If you take a trip around Singapore, it’s not uncommon to see construction site after construction site. In this bustling island city, there seems to be a constant slew of new building projects. But way before any construction can take place, it is important to conduct geotechnical and soil investigation in order to understand the ground conditions and physical properties of the land. Two SIT-DigiPen (Singapore) students, Wazirullah Bin Rumzi and Zachary Ko from the BEng in Systems Engineering (ElectroMechanical Systems) — or SEEMS — program, recently lent their engineering expertise to Geoscan Pte. Ltd. and had a chance to work in the company’s research and development (R&D) department during their internship.
Geoscan was incorporated in Singapore in 1989 and specializes in the field of geotechnical instrumentation, soil investigation, and real-time vibration and noise monitoring services. In 2012, the company started its R&D department to develop real-time monitoring systems in noise and vibration monitoring. This was to increase productivity by reducing the instances of manual downloads of data. In order to build the real-time monitoring systems, a multidisciplinary design approach — comprising hardware, firmware, cloud, and mechanical designs — was needed.
Geoscan first approached Singapore Institute of Technology back in 2017 to discuss internship opportunities as part of the Integrated Work Study Programme (IWSP). All students under the SIT-DigiPen (Singapore) joint degrees take part in the IWSP, a work placement program designed to provide students with opportunities to develop professional skills in a real-world setting. Since SEEMS students study the fields of mechanical, electrical, and computer engineering with a holistic approach to systems design, their wide-ranging expertise was a good fit with what Geoscan’s R&D team had been doing.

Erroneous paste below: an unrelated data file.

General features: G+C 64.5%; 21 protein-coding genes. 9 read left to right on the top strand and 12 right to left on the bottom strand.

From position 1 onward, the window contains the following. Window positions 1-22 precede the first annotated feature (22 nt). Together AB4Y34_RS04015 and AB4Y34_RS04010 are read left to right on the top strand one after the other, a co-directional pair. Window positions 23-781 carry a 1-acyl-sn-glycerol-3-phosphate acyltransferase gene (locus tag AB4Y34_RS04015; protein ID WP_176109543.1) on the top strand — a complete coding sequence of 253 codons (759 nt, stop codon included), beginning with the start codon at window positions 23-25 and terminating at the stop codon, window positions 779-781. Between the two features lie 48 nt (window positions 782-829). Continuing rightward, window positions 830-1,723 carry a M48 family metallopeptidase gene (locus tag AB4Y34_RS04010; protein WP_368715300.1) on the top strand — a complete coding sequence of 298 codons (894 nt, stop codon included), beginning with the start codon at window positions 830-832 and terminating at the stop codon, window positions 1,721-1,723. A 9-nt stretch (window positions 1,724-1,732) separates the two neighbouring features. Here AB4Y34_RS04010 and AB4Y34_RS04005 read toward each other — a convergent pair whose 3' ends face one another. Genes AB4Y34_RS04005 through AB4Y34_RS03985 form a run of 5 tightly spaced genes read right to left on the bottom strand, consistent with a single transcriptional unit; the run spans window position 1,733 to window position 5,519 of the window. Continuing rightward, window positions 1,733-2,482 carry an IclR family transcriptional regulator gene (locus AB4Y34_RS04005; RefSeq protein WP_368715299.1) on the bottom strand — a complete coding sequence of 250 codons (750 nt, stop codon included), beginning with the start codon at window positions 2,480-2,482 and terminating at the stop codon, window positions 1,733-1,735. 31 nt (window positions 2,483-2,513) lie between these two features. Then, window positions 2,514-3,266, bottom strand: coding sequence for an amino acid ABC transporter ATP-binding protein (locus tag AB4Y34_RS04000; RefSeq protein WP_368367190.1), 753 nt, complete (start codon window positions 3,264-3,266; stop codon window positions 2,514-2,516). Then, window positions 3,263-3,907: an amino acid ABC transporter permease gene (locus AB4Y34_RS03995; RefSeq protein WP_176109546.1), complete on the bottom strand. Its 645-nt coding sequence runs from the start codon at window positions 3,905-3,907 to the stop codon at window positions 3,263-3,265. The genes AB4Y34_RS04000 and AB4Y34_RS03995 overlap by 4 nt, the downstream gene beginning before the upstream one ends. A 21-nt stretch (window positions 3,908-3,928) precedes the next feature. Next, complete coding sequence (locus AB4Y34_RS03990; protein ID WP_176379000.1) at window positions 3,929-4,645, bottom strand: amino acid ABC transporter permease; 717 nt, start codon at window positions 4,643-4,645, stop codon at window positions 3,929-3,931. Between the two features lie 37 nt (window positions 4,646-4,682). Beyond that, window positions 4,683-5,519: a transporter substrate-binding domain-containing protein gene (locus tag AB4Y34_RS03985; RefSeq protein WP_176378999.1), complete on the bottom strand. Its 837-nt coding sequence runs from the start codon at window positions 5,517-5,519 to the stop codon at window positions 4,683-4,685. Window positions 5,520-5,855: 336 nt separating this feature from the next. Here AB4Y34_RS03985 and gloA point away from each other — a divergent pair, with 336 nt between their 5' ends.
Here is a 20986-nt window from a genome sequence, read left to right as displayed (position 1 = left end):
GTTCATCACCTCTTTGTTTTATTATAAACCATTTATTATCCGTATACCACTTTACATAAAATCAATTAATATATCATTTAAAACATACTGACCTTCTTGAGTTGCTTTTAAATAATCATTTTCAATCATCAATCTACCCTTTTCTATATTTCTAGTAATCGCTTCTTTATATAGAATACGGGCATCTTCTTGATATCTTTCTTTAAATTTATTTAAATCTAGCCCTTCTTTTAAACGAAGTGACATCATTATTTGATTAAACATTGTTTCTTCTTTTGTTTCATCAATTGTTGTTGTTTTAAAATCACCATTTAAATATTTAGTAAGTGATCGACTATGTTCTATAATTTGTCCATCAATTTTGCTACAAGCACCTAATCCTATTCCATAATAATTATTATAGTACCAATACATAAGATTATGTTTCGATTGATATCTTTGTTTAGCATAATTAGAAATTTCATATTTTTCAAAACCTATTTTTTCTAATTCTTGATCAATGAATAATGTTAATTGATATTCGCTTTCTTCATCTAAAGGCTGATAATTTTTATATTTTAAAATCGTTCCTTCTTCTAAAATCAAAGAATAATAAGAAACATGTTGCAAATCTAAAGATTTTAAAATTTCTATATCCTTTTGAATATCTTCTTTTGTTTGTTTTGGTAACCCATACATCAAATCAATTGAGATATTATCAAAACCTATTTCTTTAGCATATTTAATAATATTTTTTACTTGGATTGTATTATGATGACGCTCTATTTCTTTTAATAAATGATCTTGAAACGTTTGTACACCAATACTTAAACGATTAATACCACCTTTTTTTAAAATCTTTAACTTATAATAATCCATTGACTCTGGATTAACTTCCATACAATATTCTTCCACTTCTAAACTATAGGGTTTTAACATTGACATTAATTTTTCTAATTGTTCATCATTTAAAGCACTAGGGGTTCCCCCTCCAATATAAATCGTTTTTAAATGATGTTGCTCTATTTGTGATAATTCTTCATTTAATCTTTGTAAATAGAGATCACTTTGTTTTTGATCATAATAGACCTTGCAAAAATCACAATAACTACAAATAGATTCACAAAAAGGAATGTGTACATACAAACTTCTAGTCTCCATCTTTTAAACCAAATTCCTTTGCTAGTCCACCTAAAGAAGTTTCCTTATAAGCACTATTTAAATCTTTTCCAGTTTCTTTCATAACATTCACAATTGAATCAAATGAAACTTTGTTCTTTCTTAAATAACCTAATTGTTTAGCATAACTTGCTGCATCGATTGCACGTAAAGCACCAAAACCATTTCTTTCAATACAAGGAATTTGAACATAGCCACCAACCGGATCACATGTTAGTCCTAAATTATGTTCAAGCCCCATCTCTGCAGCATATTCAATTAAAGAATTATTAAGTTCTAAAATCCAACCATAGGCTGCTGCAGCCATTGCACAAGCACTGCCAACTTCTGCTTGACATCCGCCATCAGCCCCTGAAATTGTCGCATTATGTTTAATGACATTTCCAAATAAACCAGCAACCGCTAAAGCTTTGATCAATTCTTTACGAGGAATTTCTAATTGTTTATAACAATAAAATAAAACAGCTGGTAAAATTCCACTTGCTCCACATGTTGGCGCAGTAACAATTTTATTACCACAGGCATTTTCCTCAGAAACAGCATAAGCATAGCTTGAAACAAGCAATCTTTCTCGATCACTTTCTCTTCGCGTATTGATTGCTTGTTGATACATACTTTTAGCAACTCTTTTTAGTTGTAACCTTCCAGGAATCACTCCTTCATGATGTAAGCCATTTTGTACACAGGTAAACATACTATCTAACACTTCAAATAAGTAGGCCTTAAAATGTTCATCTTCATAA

After hearing about the internship openings at Geoscan, Zachary was amongst the first to apply as he was keen to challenge himself as much as possible in an R&D environment during his IWSP. In the case of Wazirullah, he was attracted to the technical job description and decided to apply.
During their time at Geoscan, Wazirullah and Zachary were assigned to two projects. The first was a web-based project where they worked on dashboard maintenance for the company’s online monitoring system. They upgraded the company’s existing real-time noise and vibration meter monitoring dashboard so that the user interface would be able to show graphical information besides numbers. This helped in making the data easier for Geoscan’s field monitoring team to understand.
Besides upgrading the dashboard, Wazirullah and Zachary were tasked with an Internet-of-Things (IoT) development project. They had to study all 10 different types of sensors that the company uses in its field work and were then instructed to compare and analyze which one sensor would be suitable for further real-time monitoring development. Wazirullah and Zachary chose to work on a tiltmeter, a device designed to measure subtle changes in ground tilt and slope angles. Both of them worked on an embedded system as a proof-of-concept. They managed to transmit data from the tiltmeter via the internet so that it would be automatically displayed on a computer screen. This helped to serve as an important building block for Geoscan’s future R&D endeavors.
According to Ngiam Tee Woh, Wazirullah’s and Zachary’s supervisor, the students’ brought fresh ideas and approaches to Geoscan and contributed to its future engineering solutions. “The SIT-DigiPen (Singapore) students have proven to be versatile and adaptive,” Tee Woh says. He’s been most impressed by Wazirullah’s and Zachary’s willingness to put their multidisciplinary abilities to tackle hardware, firmware, software, and mechanical design. Pleased with his experience with SIT-DigiPen (Singapore) so far, Tee Woh adds that Geoscan would very much like to hire more interns and graduates in the future.